Specifically, an RNA:GDP PRNTase activity present within CR V transfers 5? monophosphate RNA onto a GDP acceptor through a covalent L-pRNA intermediate [12, 13, 16]. Like the unconventional capping enzyme, methylation of the VSV mRNA cap structure is also unique in that mRNA cap is modified by a dual specificity MTase activity within CR VI whereby ribose 2?-O methylation precedes and facilitates subsequent guanine-N-7 (G-N-7) methylation [17, 18]. Signature motifs for nucleotide polymerization, mRNA cap addition, and cap methylation are shown.The location of the nucleotide polymerization, capping, and cap methylation activities within separate regions of L has led to the notion that L protein may be organized as a series of independent structural domains. In addition, recombinant VSV and measles virus can be recovered from infectious cDNA clones by inserting the coding sequence of green fluorescent protein between CR V and VI in L gene, suggesting that L protein folds and functions as a series of independent globular domains [44, 45].
Interestingly, mutations to a variable region between CRs V and VI (residues 1450–1481) affect mRNA cap MTase activity, feasibly suggesting that mutation to this hinge region may affect a conformational change in CR VI [46]. More recently, the molecular architecture of VSV L protein has been revealed using negative stain electron microscopy (EM) in combination with proteolytic digestion and deletion mapping [37]. It was found that VSV L protein is organized into a ring domain containing the RNA polymerase and an appendage of three globular domains containing the cap-forming activities. The capping enzyme maps to a globular domain, which is juxtaposed to the ring, and the cap methyltransferase maps to a more distal and flexibly connected globule. Interestingly, upon binding to P protein, L protein undergoes a significant structural rearrangement that may facilitate the coordination between mRNA synthesis and capping apparatus [37, 47].4.
Second, an RNA guanylyltransferase (GTase) reacts with GTP to form a covalent enzyme-GMP intermediate and transfers GMP to 5’ppN-RNA via a 5?-5? triphosphate linkage to yield 5’ GpppN-RNA. This mRNA capping reaction is conserved among all eukaryotes.Viruses are highly diverse in capping their mRNA. Many DNA viruses (such as vaccinia virus and baculovirus), double stranded RNA viruses (such as reovirus, rotavirus, and bluetongue virus), and single strand positive RNA viruses (such as West Nile virus, Fig.4B) utilize the conventional eukaryotic capping pathway [51-56]. An unconventional mRNA capping mechanism in VSVIn the early 1970’s, it was suggested that the cap structure of NNS viral mRNAs was formed by a mechanism which was unique from eukaryotic cap formation. For VSV [6], RSV [61], and spring viremia of carp virus [62], the two italicized phosphates of the 5?Gppp5?NpNpN triphosphate bridge have been shown to be derived from a GDP donor, rather than GMP.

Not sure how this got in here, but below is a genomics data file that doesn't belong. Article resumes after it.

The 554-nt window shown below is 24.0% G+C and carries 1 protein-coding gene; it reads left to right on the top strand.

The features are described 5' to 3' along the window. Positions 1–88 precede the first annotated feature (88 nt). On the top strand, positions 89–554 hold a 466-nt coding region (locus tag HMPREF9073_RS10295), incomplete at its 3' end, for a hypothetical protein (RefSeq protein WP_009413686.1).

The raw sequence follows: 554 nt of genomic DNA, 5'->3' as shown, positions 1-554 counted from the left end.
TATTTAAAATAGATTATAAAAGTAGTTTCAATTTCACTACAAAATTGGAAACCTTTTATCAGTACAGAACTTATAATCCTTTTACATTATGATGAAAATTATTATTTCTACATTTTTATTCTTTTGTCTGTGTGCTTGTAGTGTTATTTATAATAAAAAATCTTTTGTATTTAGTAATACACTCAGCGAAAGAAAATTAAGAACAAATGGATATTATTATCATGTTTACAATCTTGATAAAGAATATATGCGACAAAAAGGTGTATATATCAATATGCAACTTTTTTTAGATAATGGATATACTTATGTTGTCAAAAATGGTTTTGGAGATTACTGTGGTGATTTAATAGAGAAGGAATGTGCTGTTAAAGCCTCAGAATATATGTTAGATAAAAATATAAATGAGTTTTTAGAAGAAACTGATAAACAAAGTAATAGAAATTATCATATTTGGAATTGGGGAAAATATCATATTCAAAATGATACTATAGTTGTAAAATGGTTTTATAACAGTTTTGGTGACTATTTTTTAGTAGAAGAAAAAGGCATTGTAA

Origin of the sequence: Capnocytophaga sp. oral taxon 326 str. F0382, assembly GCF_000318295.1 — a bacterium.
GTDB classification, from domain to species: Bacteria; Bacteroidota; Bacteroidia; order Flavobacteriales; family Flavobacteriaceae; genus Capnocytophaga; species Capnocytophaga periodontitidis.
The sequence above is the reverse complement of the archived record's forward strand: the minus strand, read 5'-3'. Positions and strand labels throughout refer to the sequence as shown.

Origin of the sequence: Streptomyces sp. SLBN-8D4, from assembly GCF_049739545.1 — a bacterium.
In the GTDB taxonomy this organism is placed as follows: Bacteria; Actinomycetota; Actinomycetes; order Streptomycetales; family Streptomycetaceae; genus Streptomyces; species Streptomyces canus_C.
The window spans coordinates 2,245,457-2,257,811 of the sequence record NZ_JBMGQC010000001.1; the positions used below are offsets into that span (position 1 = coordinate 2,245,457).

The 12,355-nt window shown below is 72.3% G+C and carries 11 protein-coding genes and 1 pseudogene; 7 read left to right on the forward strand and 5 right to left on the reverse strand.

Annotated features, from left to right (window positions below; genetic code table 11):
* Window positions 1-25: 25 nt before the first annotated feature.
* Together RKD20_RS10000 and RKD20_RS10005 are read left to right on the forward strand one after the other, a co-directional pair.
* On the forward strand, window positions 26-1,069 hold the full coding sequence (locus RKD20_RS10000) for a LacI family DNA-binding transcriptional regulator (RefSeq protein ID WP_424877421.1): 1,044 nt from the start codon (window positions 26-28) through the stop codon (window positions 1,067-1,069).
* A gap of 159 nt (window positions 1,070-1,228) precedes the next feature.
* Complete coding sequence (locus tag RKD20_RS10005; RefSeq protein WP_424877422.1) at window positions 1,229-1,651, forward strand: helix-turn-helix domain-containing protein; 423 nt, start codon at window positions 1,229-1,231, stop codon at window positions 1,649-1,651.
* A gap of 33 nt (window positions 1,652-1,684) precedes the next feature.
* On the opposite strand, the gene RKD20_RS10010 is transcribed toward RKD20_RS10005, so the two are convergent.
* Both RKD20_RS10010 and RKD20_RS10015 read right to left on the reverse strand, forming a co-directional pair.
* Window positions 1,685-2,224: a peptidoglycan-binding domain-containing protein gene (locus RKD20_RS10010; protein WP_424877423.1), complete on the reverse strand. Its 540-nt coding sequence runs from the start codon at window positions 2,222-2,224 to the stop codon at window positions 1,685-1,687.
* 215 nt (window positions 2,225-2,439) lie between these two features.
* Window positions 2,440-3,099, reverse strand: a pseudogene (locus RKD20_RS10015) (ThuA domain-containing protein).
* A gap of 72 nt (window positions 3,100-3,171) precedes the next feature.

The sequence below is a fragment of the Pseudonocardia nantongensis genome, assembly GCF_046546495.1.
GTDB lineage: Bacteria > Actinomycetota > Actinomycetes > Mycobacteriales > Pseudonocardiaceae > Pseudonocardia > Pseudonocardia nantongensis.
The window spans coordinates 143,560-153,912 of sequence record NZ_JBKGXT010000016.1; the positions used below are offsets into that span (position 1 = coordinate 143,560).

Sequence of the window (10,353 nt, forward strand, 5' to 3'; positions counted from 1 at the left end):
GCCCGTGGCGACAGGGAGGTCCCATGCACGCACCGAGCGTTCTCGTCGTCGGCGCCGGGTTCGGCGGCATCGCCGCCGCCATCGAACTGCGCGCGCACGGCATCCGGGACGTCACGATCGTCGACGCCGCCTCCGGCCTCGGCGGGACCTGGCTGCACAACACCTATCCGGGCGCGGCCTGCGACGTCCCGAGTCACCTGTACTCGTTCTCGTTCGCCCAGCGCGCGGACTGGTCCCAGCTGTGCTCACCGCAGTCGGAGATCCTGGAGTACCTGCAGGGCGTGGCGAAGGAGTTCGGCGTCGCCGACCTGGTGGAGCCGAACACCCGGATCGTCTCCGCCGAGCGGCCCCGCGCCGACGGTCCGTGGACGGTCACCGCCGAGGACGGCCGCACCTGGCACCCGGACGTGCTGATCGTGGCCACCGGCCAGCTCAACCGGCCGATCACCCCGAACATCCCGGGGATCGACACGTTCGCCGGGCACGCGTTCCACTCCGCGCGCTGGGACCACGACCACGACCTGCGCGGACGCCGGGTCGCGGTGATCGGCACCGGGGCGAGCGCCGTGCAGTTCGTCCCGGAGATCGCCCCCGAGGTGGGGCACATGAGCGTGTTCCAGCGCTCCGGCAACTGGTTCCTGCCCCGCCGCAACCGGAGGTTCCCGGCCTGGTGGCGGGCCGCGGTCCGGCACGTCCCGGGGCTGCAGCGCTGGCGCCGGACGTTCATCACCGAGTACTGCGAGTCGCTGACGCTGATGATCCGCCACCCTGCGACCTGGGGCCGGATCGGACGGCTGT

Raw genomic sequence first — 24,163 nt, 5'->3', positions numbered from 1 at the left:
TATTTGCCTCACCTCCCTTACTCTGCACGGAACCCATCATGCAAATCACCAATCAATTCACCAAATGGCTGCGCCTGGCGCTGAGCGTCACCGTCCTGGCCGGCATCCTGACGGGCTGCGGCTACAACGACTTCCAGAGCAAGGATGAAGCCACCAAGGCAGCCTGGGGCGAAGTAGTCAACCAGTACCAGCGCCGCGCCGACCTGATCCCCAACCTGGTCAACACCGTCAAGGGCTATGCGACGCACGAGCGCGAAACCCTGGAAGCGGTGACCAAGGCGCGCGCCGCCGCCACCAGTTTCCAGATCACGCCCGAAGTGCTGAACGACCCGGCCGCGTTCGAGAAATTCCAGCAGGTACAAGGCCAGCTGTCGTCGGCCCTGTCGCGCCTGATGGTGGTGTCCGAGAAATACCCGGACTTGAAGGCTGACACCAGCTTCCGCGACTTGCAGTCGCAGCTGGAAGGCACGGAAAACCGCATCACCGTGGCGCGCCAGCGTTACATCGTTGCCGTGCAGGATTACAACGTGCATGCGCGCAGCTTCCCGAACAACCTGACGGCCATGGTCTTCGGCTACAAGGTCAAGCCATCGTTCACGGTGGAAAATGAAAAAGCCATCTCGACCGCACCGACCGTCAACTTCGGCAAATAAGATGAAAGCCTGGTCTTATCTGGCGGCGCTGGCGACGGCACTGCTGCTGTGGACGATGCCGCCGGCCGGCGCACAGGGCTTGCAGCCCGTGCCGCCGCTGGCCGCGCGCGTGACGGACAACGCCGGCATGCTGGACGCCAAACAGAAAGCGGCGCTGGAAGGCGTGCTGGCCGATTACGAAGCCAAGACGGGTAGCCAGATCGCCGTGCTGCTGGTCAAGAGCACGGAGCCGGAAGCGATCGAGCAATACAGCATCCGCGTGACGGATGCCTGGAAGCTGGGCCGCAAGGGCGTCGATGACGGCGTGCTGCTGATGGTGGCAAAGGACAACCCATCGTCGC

However, further studies on this mechanism have been seriously hampered due to the fact that the VSV capping events are tightly coupled to transcription and the capping machinery does not respond to exogenous transcripts. In 2007, this unique capping mechanism was revealed using a novel trans capping assay, in which a short mRNA corresponding to the first 5-nt of VSV gene start sequence was capped by a highly purified L protein in trans [12]. Specifically, capping of VSV mRNA was achieved by a novel polyribonucelotidyltransferase (PRNTase) which transferred a monophosphate RNA onto a GDP acceptor through a covalent L-RNA intermediate (Fig. In the first step, a GTPase associated with the VSV L protein removes the ?-phosphate group of GTP to generate GDP, an RNA acceptor.
Interestingly, this unusual VSV capping enzyme caps RNA in a sequence specific manner [12].
The only suggestive information regarding the location of the capping enzyme in L protein has come from the study of a novel inhibitor of the RSV polymerase which resulted in the synthesis of short uncapped viral RNAs in vitro [63].
Viral mutants resistant to this inhibitor were selected, and the resistance mutations were mapped to CR V, suggesting that CR V of L plays a role in mRNA cap formation. Sequence alignments of this region of L protein identified a total of 17 residues that were conserved among the NNS RNA viruses [16].
In vitro RNA reconstitution assays have shown that these cap defective polymerases synthesized uncapped mRNAs that terminated prematurely. The size of these abortive transcripts ranged from 100 nt up to the full-length N mRNA, although the majority were less than 400 nt. Importantly, GxxT[n]HR is highly conserved in the CR V of L proteins of all NNS RNA viruses, including Borna disease virus which replicates in nucleus. Further biochemical and mass spectrometric analyses found that H1227 in the conserved GxxT[n]HR motif of the VSV L protein is covalently linked to the 5?-monophosphate end of the RNA through a phosphoamide bond [13]. Interestingly, this PRNTase activity was also found in L protein of Chandipura virus (CHPV), a rhabdovirus that is closely related to VSV [64].
Furthermore, mutations to HR motif in L protein of CHPV significantly reduced the formation of the L-pRNA covalent intermediates in the PRNTase reaction. These results demonstrate that this unconventional capping mechanism is conserved in the Rhabdoviridae family.